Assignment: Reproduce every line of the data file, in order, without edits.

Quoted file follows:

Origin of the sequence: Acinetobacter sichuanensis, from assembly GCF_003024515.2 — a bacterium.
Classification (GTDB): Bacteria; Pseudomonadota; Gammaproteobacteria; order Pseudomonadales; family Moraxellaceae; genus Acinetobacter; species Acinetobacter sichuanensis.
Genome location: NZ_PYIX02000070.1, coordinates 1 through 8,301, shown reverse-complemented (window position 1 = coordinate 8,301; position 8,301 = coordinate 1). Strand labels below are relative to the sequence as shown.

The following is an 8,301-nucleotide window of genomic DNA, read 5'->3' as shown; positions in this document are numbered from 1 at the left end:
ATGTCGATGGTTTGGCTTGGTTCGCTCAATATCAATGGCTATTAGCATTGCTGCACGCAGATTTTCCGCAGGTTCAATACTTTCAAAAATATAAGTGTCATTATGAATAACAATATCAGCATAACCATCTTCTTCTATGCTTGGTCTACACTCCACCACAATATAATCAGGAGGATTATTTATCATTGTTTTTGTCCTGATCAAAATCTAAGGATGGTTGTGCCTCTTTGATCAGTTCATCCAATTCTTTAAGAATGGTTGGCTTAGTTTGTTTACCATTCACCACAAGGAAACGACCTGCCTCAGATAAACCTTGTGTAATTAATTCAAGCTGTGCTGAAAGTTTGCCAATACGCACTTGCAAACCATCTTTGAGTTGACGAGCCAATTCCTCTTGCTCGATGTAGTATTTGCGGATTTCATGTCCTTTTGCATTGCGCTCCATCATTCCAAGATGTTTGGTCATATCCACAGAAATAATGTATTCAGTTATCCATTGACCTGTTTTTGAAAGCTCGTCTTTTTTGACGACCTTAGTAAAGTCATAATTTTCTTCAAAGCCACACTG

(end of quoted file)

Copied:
Origin of the sequence: Acinetobacter sichuanensis, from assembly GCF_003024515.2 — a bacterium.
Classification (GTDB): Bacteria; Pseudomonadota; Gammaproteobacteria; order Pseudomonadales; family Moraxellaceae; genus Acinetobacter; species Acinetobacter sichuanensis.
Genome location: NZ_PYIX02000070.1, coordinates 1 through 8,301, shown reverse-complemented (window position 1 = coordinate 8,301; position 8,301 = coordinate 1). Strand labels below are relative to the sequence as shown.

The following is an 8,301-nucleotide window of genomic DNA, read 5'->3' as shown; positions in this document are numbered from 1 at the left end:
ATGTCGATGGTTTGGCTTGGTTCGCTCAATATCAATGGCTATTAGCATTGCTGCACGCAGATTTTCCGCAGGTTCAATACTTTCAAAAATATAAGTGTCATTATGAATAACAATATCAGCATAACCATCTTCTTCTATGCTTGGTCTACACTCCACCACAATATAATCAGGAGGATTATTTATCATTGTTTTTGTCCTGATCAAAATCTAAGGATGGTTGTGCCTCTTTGATCAGTTCATCCAATTCTTTAAGAATGGTTGGCTTAGTTTGTTTACCATTCACCACAAGGAAACGACCTGCCTCAGATAAACCTTGTGTAATTAATTCAAGCTGTGCTGAAAGTTTGCCAATACGCACTTGCAAACCATCTTTGAGTTGACGAGCCAATTCCTCTTGCTCGATGTAGTATTTGCGGATTTCATGTCCTTTTGCATTGCGCTCCATCATTCCAAGATGTTTGGTCATATCCACAGAAATAATGTATTCAGTTATCCATTGACCTGTTTTTGAAAGCTCGTCTTTTTTGACGACCTTAGTAAAGTCATAATTTTCTTCAAAGCCACACTG